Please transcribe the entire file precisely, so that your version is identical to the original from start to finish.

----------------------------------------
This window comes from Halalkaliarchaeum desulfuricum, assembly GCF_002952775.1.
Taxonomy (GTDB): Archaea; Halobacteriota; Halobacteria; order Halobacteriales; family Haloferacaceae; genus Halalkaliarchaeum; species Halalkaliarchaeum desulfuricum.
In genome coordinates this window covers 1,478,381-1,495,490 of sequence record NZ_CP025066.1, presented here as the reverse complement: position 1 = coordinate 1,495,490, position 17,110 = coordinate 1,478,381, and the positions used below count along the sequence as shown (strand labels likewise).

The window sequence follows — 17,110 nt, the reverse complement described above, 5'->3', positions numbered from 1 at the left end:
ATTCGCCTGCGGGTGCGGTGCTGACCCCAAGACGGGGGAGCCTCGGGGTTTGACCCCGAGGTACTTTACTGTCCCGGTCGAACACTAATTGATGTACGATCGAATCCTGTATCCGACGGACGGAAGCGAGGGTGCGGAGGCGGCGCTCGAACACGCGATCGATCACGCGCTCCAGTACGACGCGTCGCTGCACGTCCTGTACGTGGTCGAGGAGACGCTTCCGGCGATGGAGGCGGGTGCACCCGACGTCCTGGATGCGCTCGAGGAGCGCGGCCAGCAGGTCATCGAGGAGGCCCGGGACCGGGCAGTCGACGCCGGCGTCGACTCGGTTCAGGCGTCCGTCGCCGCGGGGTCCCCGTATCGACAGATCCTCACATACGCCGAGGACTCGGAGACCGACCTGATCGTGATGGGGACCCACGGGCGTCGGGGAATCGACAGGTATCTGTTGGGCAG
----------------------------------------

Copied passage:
This window comes from Halalkaliarchaeum desulfuricum, assembly GCF_002952775.1.
Taxonomy (GTDB): Archaea; Halobacteriota; Halobacteria; order Halobacteriales; family Haloferacaceae; genus Halalkaliarchaeum; species Halalkaliarchaeum desulfuricum.
In genome coordinates this window covers 1,478,381-1,495,490 of sequence record NZ_CP025066.1, presented here as the reverse complement: position 1 = coordinate 1,495,490, position 17,110 = coordinate 1,478,381, and the positions used below count along the sequence as shown (strand labels likewise).

The window sequence follows — 17,110 nt, the reverse complement described above, 5'->3', positions numbered from 1 at the left end:
ATTCGCCTGCGGGTGCGGTGCTGACCCCAAGACGGGGGAGCCTCGGGGTTTGACCCCGAGGTACTTTACTGTCCCGGTCGAACACTAATTGATGTACGATCGAATCCTGTATCCGACGGACGGAAGCGAGGGTGCGGAGGCGGCGCTCGAACACGCGATCGATCACGCGCTCCAGTACGACGCGTCGCTGCACGTCCTGTACGTGGTCGAGGAGACGCTTCCGGCGATGGAGGCGGGTGCACCCGACGTCCTGGATGCGCTCGAGGAGCGCGGCCAGCAGGTCATCGAGGAGGCCCGGGACCGGGCAGTCGACGCCGGCGTCGACTCGGTTCAGGCGTCCGTCGCCGCGGGGTCCCCGTATCGACAGATCCTCACATACGCCGAGGACTCGGAGACCGACCTGATCGTGATGGGGACCCACGGGCGTCGGGGAATCGACAGGTATCTGTTGGGCAG